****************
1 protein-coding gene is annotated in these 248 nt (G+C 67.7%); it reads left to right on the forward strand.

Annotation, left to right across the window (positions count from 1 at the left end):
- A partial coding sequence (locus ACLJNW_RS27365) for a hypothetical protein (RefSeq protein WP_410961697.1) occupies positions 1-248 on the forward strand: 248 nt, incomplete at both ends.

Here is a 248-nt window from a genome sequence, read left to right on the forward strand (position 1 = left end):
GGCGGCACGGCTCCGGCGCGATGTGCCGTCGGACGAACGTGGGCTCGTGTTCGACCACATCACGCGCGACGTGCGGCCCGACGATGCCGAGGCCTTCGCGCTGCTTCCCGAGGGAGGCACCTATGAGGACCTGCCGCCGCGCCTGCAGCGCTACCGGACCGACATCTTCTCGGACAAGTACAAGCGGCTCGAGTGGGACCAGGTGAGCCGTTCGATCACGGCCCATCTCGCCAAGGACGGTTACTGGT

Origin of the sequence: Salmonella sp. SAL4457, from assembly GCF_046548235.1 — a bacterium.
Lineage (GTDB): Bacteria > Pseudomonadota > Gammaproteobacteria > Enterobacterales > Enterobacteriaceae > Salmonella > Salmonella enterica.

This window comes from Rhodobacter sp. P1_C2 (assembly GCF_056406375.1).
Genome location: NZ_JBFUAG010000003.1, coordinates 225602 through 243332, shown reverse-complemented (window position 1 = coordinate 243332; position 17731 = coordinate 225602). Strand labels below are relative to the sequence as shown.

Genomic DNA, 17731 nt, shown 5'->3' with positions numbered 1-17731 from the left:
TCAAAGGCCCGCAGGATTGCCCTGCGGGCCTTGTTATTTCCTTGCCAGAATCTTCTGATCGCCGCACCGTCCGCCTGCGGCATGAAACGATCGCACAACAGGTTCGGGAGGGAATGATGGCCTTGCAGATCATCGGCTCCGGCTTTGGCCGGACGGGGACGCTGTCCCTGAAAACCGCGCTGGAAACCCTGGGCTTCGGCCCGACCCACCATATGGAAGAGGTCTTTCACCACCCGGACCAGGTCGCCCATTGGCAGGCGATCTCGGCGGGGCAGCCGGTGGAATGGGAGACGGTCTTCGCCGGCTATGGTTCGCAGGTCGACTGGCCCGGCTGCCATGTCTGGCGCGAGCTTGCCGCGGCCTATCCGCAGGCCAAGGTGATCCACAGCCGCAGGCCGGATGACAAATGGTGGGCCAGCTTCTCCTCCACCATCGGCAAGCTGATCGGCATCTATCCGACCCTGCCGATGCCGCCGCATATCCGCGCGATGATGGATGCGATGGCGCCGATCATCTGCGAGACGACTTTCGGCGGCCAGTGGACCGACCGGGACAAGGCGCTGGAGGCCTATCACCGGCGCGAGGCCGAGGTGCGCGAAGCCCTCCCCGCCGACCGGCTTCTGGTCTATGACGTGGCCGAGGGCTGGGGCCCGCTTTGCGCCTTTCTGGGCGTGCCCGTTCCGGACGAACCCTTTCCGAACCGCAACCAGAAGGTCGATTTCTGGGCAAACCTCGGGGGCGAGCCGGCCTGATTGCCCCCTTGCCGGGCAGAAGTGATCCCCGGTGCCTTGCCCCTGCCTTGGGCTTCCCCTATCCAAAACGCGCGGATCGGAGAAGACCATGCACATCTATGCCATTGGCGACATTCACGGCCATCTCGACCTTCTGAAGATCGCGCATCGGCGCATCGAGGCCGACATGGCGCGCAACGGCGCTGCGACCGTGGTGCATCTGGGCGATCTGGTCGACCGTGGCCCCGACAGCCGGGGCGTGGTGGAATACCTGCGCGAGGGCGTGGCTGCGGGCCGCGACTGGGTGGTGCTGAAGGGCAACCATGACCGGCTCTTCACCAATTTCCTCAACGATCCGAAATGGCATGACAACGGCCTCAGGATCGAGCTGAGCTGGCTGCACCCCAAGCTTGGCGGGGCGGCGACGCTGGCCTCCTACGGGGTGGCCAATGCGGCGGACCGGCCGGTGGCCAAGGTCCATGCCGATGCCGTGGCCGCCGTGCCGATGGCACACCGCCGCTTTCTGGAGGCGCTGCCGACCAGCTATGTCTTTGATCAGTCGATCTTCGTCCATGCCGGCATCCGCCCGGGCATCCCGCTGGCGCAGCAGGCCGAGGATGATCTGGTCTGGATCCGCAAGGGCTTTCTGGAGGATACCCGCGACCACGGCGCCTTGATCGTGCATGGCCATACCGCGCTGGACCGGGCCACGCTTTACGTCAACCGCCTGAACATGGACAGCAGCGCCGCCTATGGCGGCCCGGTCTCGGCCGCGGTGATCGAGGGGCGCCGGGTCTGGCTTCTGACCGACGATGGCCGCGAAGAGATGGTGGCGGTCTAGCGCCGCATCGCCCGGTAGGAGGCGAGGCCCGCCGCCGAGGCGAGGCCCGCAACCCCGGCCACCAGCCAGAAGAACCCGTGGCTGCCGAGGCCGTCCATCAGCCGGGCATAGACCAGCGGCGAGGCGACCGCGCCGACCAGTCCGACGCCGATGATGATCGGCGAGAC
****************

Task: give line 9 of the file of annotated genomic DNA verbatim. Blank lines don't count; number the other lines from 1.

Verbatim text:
Genome location: NZ_JBFUAG010000003.1, coordinates 225602 through 243332, shown reverse-complemented (window position 1 = coordinate 243332; position 17731 = coordinate 225602). Strand labels below are relative to the sequence as shown.